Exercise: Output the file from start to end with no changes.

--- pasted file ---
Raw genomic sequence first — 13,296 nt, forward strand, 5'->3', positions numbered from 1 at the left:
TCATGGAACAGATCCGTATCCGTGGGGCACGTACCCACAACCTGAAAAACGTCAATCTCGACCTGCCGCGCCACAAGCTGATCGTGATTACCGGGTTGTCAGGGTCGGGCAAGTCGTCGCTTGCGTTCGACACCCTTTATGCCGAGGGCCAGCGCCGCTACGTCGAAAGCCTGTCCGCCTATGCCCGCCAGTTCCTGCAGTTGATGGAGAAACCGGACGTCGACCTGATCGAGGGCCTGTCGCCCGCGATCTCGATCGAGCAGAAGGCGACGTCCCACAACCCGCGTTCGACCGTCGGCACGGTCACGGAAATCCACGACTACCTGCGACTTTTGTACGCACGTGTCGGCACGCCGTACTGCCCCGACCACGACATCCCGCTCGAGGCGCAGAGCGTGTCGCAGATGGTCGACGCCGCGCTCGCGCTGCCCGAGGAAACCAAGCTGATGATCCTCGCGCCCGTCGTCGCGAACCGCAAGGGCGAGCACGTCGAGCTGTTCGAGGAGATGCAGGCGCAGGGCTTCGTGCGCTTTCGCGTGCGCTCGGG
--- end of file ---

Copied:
Raw genomic sequence first — 13,296 nt, forward strand, 5'->3', positions numbered from 1 at the left:
TCATGGAACAGATCCGTATCCGTGGGGCACGTACCCACAACCTGAAAAACGTCAATCTCGACCTGCCGCGCCACAAGCTGATCGTGATTACCGGGTTGTCAGGGTCGGGCAAGTCGTCGCTTGCGTTCGACACCCTTTATGCCGAGGGCCAGCGCCGCTACGTCGAAAGCCTGTCCGCCTATGCCCGCCAGTTCCTGCAGTTGATGGAGAAACCGGACGTCGACCTGATCGAGGGCCTGTCGCCCGCGATCTCGATCGAGCAGAAGGCGACGTCCCACAACCCGCGTTCGACCGTCGGCACGGTCACGGAAATCCACGACTACCTGCGACTTTTGTACGCACGTGTCGGCACGCCGTACTGCCCCGACCACGACATCCCGCTCGAGGCGCAGAGCGTGTCGCAGATGGTCGACGCCGCGCTCGCGCTGCCCGAGGAAACCAAGCTGATGATCCTCGCGCCCGTCGTCGCGAACCGCAAGGGCGAGCACGTCGAGCTGTTCGAGGAGATGCAGGCGCAGGGCTTCGTGCGCTTTCGCGTGCGCTCGGG